“This is the first time scientists have been able to identify a patient’s own brain cell code or pattern for memory and, in essence, ‘write in’ that code to make existing memory work better, an important first step in potentially restoring memory loss”
“We showed that we could tap into a patient’s own memory content, reinforce it and feed it back to the patient,” Hampson said. “Even when a person’s memory is impaired, it is possible to identify the neural firing patterns that indicate correct memory formation and separate them from the patterns that are incorrect. We can then feed in the correct patterns to assist the patient’s brain in accurately forming new memories, not as a replacement for innate memory function, but as a boost to it.”
Understanding how brains actively erase memories may open new understanding of memory loss and aging, and open the possibility of new treatments for neurodegenerative disease.
Max Tegmark’s new book, Life 3.0: Being Human in the Age of Artificial Intelligence, introduces a framework for defining types of life based on the degree of design control that sensing, self-replicating entities have over their own ‘hardware’ (physical forms) and ‘software’ (“all the algorithms and knowledge that you use to process the information from your senses and decide what to do”).
It’s a relatively non-academic read and well worth the effort for anyone interested in the potential to design the next major forms of ‘Life’ to transcend many of the physical and cognitive constraints that have us now on the brink of self-destruction. Tegmark’s forecast is optimistic.
Once upon a time, the United States of America had a competent president who actually grasped complex issues and could intelligently explore governmental implications. Those were the days.
A neuron that encircles the mouse brain emanates from the claustrum (an on/off switch for awareness) and has dense links with both brain hemispheres. Scientists including Francis Crick and Christoph Koch have speculated that the claustrum may play a role in enabling conscious thought.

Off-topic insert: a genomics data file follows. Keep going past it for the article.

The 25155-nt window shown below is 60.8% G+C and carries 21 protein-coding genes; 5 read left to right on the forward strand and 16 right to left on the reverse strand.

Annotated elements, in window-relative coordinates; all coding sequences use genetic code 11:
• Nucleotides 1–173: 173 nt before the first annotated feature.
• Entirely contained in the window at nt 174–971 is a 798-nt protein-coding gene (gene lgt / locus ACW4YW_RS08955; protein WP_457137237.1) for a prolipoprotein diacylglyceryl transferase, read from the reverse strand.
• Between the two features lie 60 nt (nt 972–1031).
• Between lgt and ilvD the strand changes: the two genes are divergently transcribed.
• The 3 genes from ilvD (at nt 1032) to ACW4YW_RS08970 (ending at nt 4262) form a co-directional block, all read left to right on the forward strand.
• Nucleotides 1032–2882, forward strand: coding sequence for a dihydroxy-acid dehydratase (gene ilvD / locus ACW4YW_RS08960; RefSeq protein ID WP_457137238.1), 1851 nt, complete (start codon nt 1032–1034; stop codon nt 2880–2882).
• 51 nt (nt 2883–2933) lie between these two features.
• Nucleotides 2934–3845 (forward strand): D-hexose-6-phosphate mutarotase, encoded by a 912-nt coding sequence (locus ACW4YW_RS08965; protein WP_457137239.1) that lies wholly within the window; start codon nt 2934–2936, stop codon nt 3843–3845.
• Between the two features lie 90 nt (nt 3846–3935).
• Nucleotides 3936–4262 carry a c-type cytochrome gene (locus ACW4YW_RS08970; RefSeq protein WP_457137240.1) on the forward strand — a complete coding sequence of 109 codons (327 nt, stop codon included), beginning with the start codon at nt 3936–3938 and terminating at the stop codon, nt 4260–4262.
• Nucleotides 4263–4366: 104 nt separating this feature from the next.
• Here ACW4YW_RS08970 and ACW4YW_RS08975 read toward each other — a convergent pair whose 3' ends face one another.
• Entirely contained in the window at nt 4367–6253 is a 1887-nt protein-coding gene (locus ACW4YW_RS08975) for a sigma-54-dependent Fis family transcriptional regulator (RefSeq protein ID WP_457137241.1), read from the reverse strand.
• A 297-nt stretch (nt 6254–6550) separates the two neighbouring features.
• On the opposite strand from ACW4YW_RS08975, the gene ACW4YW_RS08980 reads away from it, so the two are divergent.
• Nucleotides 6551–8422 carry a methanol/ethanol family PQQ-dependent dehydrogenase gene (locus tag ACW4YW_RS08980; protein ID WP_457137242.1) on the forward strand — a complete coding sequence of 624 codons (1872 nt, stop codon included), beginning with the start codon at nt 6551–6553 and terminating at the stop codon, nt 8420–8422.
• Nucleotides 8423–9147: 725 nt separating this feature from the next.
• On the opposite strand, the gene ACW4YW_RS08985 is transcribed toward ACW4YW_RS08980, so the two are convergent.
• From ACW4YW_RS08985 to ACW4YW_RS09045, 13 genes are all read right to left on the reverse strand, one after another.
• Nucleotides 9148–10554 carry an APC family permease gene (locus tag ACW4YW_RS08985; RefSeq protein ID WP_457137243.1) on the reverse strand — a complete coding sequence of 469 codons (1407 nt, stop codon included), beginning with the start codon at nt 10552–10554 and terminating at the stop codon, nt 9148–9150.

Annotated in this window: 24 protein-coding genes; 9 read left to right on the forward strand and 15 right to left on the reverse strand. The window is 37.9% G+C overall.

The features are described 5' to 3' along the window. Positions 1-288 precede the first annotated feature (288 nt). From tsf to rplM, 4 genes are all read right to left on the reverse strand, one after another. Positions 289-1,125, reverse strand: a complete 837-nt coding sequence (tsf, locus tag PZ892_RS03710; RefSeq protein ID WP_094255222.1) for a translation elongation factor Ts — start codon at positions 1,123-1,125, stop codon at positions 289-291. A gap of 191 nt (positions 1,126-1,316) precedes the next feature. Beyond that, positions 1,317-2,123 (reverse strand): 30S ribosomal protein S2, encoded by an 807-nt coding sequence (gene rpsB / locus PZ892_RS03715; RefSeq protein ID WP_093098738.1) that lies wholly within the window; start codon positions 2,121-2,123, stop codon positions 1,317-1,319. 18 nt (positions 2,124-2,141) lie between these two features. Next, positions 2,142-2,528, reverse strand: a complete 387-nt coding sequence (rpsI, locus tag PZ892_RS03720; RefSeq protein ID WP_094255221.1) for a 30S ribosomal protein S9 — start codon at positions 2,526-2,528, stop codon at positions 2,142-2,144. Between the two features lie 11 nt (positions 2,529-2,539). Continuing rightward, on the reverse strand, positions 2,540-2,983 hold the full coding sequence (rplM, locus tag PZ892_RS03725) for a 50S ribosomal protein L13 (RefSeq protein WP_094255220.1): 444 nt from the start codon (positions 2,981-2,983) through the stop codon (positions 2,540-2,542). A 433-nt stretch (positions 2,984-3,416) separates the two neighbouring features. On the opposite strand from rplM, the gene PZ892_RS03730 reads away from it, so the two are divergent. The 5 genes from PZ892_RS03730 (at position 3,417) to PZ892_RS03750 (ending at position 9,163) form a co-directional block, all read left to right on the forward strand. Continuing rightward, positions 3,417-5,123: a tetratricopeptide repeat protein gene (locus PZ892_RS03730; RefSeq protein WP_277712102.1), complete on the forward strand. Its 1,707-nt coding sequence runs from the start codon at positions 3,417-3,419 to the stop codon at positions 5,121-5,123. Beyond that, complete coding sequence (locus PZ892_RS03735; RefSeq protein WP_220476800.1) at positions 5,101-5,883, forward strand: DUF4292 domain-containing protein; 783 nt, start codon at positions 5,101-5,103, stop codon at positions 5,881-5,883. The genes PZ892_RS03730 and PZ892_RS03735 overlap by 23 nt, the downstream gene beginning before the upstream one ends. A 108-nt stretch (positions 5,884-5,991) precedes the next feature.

https://www.ncbi.nlm.nih.gov/pmc/articles/PMC1569501/ (Crick and Koch academic article)
We’ve frequently discussed how self-aware consciousness likely arises not from any single brain structure or signal, but from complex, recursive (reentrant), synchronized signaling among many structures organized into functional regions. (Did I get close to accurate there?) That a giant neuron provides another connection path among such regions can be taken to align with the reentrant signaling and coordination view of consciousness (ala Edelman and Tononi).
A study of Vietnam veterans with brain lesions suggests religious beliefs originate in evolutionarily recent brain areas. The study found that ability to modify beliefs in light of new evidence is lowered when there is damage to the ventromedial or dorsolateral prefrontal cortex. Such damage correlates with religious fundamentalism.
The study design had some notable limitations, but the findings suggest promising focus areas for further research.
Original report: Vietnam Head Injury Study